I hope Money Awaits won’t be too ticked off at me for lifting that tale wholesale from its pages. It’s one vignette in a much longer article. While the other Bridezilla incidents it recounts are amusing in the horrifying way that characterizes the genre, the one I filched speaks volumes. It asks questions that every man must ask his beloved before they “get serious:”

  • What are your religious beliefs?
  • Do you have an aversion to any other religious beliefs or practices?
  • If we have children, in what religion will we raise them?

     Moreover, he must be satisfied with nothing less than absolutely clear answers, and he must be convinced that they will not change.

     Clearly, the groom-to-be in the above story never made such a demand of his intended. He probably lacked the courage. The consequences speak for themselves.


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    • George Mckay on October 15, 2023 at 6:54 AM

    Fran, I don’t think Judaism and Christianity mix in a marriage.  This Jewish princess would never compromise.  This is tantamount to mixing oil and water – it does not work without some compromise.  Of course, having a Christmas tree or not is an asinine reason to end a marriage – even one so new but, communication is key here.


    I talked with my soon to be wife at length about her goals, aspirations and feelings.  We were married 5 years before our first son was born.  We knew each other in most respects – physically and emotionally.  Over the years there have been a very few surprises.  She knows me and I know (at least I think I do) her.   To be honest though, I get a few curve balls across the bow from time to time.


    Some churches have classes to help prospective marriage candidates make an informed decision and perhaps this should be mandatory?

    1. I considered it both a blessing, and a lucky accident that I met my husband in a Catholic Young Adults group. We had no major issues to handle with our shared religion, and it did make establishing a family far more congenial.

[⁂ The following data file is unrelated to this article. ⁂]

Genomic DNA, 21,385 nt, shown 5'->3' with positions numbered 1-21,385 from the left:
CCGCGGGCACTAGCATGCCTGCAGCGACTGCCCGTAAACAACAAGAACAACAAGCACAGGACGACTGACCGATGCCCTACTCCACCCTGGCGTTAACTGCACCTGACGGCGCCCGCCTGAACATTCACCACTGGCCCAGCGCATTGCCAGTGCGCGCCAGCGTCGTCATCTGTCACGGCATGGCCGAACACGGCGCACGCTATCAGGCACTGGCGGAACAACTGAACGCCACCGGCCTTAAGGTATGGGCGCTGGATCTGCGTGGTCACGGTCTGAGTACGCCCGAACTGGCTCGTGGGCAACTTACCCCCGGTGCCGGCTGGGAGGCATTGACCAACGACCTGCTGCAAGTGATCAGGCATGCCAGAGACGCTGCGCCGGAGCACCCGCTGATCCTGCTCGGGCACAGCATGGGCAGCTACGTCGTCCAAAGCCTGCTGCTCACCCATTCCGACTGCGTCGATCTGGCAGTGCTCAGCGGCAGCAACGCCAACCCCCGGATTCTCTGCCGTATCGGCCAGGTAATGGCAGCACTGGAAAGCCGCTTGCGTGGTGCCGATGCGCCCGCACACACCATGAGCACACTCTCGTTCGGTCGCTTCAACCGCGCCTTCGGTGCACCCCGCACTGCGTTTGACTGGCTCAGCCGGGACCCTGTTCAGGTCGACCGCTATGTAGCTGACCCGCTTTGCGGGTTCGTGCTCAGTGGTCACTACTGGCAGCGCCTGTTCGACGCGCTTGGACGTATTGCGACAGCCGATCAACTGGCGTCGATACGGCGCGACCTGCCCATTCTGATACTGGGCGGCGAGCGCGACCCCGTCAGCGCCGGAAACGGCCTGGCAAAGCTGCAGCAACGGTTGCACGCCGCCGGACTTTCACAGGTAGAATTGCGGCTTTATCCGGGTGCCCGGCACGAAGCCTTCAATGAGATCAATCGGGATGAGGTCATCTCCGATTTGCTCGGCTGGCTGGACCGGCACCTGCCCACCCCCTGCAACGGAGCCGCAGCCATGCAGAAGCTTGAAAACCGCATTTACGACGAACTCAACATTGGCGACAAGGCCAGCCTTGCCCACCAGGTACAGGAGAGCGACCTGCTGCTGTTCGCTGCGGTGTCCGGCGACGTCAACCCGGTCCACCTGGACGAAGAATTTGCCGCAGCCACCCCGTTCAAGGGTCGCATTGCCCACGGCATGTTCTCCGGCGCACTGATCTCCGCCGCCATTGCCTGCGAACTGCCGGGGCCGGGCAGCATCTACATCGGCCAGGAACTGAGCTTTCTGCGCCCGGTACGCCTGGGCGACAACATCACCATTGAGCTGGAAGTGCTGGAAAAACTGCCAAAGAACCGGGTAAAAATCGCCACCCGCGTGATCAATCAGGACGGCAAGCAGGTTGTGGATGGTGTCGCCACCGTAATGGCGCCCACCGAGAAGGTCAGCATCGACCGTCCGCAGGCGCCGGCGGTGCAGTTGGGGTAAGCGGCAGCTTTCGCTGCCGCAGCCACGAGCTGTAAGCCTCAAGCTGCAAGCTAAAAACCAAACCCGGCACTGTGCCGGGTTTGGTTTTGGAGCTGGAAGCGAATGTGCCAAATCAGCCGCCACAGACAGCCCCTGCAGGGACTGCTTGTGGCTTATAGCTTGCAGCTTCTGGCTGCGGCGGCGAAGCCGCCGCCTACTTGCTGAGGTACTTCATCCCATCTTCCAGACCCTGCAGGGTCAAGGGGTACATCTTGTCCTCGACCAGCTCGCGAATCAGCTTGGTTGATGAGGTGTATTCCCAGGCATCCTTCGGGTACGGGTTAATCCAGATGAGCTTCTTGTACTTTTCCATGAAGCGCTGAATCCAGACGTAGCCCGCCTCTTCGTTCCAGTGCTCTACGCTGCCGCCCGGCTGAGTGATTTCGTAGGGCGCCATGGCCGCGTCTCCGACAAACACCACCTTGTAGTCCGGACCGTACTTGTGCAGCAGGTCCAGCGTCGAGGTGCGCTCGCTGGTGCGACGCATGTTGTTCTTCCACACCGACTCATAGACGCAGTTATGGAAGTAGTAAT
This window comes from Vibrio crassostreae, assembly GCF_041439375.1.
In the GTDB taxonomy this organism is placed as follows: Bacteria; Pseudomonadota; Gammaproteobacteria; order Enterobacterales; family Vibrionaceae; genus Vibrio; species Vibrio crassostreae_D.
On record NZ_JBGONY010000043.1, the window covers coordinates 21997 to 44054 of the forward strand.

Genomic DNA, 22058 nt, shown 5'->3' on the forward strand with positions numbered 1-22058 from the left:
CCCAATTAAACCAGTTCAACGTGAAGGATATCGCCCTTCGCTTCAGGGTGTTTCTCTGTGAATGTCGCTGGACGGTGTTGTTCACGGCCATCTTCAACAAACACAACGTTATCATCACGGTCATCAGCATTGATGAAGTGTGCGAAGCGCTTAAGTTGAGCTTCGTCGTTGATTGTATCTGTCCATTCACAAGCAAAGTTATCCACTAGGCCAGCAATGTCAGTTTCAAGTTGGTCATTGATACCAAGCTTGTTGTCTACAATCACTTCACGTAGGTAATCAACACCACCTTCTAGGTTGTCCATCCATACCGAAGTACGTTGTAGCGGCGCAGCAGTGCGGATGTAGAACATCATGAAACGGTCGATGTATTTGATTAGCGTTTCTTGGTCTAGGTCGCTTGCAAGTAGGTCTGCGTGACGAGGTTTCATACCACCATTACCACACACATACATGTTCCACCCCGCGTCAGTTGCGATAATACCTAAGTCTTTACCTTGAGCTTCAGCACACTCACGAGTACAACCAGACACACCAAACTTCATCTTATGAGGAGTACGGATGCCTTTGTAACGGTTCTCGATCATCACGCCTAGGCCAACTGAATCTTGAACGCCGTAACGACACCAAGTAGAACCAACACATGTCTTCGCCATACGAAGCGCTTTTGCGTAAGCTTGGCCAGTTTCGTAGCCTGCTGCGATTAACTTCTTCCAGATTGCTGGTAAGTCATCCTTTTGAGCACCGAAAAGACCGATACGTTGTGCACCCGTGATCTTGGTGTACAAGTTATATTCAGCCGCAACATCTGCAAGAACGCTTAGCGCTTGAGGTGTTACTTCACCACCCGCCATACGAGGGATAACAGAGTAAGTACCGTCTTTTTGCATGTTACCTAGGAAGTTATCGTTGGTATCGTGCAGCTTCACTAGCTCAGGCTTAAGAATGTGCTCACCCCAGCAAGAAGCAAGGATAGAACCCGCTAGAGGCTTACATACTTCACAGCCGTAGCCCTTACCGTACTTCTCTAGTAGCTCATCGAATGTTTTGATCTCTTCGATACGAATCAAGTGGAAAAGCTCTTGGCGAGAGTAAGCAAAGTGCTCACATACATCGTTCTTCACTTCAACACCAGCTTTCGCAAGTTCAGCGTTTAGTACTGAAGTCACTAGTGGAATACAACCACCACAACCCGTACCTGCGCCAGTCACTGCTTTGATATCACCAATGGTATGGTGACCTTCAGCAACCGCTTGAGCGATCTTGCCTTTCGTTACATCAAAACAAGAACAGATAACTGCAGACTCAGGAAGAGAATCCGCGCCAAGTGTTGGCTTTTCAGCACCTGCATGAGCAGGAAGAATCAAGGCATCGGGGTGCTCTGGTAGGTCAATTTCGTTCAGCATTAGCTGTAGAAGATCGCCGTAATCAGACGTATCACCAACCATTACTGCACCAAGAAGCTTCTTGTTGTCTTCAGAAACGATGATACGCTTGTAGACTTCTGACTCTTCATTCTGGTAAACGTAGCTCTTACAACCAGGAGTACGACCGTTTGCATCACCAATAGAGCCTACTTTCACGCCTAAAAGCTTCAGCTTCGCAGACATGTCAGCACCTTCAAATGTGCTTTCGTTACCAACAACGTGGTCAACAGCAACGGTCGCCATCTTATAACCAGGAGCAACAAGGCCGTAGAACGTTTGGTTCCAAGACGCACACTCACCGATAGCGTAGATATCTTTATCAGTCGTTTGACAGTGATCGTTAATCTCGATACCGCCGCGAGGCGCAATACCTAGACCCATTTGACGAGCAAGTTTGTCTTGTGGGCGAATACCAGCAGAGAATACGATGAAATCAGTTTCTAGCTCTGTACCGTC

1. Honestly, it sounds like this guy dodged a bullet this time. But I doubt he’s learned his lesson.

    • Scott Freitas on October 16, 2023 at 2:46 AM

    Neither one was very serious  in their beliefs if they made it all the way to the altar before realizing that Jewish and Christian spousal arrangements do not work out.

    The woman must be a mere “observant” Jew, ala Steven Spielberg. If she was orthodox, she would never have gotten involved with him in the first place.

    The “christian” man is probably simply culturally christian–the Protestant equivalent of an observant Jew.

    Either way, I’m glad I found your site again, Francis, you beloved curmudgeon!

    Yesterday, I somehow deleted the bookmark for it. Then I tried to find you by entering “Innocents novel Francis P (I couldn’t remember how to spell your last name) into search engines, one Brave and the other at Kindle.


    You should not be amused, Francis, to learn that Kindle seems to have cancel-cultured you as much as they can. Your “Innocents” novel never appears alongside the name Francis P, which should have been more than enough description for Kindle to find it. But no. Instead they gave me what seemed like 10,000 other books with “Innocent” in its title, and yours never appearing at all.


    Regardless, thanks to visiting Doug Ross’s site, where your site is included among a long list of other conservative sites, I found you!


    I have your last name, Porretto, firmly memorized now. This is one Gentle Reader who hopefully won’t lose your site again! Cuz man, I missed it!